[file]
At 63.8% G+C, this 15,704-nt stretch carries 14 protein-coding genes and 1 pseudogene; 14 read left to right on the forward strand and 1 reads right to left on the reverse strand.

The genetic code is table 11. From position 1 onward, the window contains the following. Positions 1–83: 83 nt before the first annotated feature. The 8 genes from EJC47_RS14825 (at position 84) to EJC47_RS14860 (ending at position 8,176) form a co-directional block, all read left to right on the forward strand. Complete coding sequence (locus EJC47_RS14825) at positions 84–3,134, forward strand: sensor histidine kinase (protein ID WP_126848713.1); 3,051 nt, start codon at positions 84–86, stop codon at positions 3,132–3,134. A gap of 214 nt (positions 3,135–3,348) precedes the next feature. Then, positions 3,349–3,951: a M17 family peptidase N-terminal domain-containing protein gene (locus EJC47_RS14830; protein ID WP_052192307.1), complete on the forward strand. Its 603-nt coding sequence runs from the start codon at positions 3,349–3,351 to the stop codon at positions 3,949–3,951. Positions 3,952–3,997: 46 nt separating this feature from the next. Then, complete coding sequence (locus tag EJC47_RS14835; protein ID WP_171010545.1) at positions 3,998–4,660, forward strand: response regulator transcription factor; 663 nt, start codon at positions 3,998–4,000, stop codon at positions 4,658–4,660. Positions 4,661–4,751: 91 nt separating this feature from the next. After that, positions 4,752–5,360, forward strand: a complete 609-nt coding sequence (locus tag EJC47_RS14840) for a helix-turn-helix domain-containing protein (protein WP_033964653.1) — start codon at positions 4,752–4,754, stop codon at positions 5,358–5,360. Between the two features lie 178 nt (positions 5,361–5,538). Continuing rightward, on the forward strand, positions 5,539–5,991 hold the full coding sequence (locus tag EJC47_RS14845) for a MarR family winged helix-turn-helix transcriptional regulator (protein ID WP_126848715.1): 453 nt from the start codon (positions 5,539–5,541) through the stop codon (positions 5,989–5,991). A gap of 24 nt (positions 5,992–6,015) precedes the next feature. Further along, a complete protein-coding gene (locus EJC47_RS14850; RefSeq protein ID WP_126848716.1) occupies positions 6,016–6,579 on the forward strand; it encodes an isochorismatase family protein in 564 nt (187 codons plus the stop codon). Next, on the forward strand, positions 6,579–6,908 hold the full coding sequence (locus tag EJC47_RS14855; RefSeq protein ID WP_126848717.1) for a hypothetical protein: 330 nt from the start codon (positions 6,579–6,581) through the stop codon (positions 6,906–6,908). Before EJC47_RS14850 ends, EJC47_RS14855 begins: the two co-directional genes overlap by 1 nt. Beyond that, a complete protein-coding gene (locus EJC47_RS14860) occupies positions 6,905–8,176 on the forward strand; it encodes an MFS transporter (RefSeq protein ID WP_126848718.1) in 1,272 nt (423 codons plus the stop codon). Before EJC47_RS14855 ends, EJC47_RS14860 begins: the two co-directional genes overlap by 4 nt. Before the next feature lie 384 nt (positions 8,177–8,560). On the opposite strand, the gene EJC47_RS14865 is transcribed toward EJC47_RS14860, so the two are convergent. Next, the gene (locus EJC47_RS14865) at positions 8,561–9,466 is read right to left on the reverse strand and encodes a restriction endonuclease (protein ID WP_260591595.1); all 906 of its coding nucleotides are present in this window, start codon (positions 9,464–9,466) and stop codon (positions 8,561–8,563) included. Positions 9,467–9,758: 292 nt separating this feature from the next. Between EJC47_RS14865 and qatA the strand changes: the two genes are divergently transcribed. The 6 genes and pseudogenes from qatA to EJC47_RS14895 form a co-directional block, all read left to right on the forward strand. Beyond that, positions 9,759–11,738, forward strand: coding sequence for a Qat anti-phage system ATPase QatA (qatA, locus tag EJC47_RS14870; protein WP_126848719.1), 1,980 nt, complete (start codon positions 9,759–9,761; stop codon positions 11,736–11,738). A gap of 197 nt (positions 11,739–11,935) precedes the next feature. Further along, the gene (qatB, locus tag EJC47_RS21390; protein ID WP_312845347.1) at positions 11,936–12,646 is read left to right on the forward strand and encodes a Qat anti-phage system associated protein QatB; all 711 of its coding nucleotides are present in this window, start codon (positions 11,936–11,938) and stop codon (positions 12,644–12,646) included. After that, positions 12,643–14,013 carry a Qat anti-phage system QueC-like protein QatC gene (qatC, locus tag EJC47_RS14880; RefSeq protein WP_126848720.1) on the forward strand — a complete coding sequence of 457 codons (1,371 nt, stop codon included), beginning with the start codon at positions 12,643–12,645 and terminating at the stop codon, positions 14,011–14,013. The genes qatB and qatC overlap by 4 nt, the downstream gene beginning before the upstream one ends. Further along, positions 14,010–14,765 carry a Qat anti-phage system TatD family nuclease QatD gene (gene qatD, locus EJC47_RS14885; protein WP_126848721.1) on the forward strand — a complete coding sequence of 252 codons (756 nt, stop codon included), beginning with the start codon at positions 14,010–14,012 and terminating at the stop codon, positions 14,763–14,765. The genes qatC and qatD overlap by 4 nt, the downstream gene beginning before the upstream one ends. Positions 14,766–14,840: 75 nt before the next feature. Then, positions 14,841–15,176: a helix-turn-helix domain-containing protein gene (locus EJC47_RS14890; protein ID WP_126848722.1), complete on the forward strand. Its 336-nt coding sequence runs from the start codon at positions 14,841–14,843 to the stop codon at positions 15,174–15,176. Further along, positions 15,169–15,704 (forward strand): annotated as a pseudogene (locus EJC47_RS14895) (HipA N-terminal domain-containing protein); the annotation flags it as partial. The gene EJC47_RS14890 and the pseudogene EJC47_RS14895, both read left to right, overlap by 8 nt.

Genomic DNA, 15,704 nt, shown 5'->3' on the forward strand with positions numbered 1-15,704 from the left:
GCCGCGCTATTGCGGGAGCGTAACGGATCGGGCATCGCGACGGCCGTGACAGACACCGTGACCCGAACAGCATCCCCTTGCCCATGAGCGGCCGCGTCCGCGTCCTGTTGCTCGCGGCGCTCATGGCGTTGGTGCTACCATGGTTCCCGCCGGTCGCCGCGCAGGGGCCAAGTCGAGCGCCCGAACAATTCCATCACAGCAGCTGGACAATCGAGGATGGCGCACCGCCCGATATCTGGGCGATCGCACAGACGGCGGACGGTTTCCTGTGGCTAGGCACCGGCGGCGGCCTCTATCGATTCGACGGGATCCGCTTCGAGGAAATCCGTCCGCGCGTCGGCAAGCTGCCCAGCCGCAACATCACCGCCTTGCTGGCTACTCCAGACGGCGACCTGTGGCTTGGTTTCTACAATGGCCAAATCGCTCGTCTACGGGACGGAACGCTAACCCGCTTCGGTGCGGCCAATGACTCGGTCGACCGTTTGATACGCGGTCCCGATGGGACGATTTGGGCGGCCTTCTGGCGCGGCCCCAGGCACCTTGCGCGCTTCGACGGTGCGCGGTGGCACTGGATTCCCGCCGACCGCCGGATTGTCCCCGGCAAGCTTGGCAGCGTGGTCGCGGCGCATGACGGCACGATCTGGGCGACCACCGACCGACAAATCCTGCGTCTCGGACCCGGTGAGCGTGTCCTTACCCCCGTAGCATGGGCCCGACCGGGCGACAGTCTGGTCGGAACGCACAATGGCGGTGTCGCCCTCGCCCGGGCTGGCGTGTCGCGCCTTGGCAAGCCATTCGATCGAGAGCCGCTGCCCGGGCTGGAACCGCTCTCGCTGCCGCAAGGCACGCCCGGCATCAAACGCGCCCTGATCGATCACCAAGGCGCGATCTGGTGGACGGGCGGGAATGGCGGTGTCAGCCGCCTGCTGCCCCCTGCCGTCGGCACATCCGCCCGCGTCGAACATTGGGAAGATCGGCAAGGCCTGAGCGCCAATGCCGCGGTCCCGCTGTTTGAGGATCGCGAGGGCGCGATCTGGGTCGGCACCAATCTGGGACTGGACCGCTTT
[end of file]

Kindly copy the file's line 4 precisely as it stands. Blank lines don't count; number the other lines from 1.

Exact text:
GCCGCGCTATTGCGGGAGCGTAACGGATCGGGCATCGCGACGGCCGTGACAGACACCGTGACCCGAACAGCATCCCCTTGCCCATGAGCGGCCGCGTCCGCGTCCTGTTGCTCGCGGCGCTCATGGCGTTGGTGCTACCATGGTTCCCGCCGGTCGCCGCGCAGGGGCCAAGTCGAGCGCCCGAACAATTCCATCACAGCAGCTGGACAATCGAGGATGGCGCACCGCCCGATATCTGGGCGATCGCACAGACGGCGGACGGTTTCCTGTGGCTAGGCACCGGCGGCGGCCTCTATCGATTCGACGGGATCCGCTTCGAGGAAATCCGTCCGCGCGTCGGCAAGCTGCCCAGCCGCAACATCACCGCCTTGCTGGCTACTCCAGACGGCGACCTGTGGCTTGGTTTCTACAATGGCCAAATCGCTCGTCTACGGGACGGAACGCTAACCCGCTTCGGTGCGGCCAATGACTCGGTCGACCGTTTGATACGCGGTCCCGATGGGACGATTTGGGCGGCCTTCTGGCGCGGCCCCAGGCACCTTGCGCGCTTCGACGGTGCGCGGTGGCACTGGATTCCCGCCGACCGCCGGATTGTCCCCGGCAAGCTTGGCAGCGTGGTCGCGGCGCATGACGGCACGATCTGGGCGACCACCGACCGACAAATCCTGCGTCTCGGACCCGGTGAGCGTGTCCTTACCCCCGTAGCATGGGCCCGACCGGGCGACAGTCTGGTCGGAACGCACAATGGCGGTGTCGCCCTCGCCCGGGCTGGCGTGTCGCGCCTTGGCAAGCCATTCGATCGAGAGCCGCTGCCCGGGCTGGAACCGCTCTCGCTGCCGCAAGGCACGCCCGGCATCAAACGCGCCCTGATCGATCACCAAGGCGCGATCTGGTGGACGGGCGGGAATGGCGGTGTCAGCCGCCTGCTGCCCCCTGCCGTCGGCACATCCGCCCGCGTCGAACATTGGGAAGATCGGCAAGGCCTGAGCGCCAATGCCGCGGTCCCGCTGTTTGAGGATCGCGAGGGCGCGATCTGGGTCGGCACCAATCTGGGACTGGACCGCTTT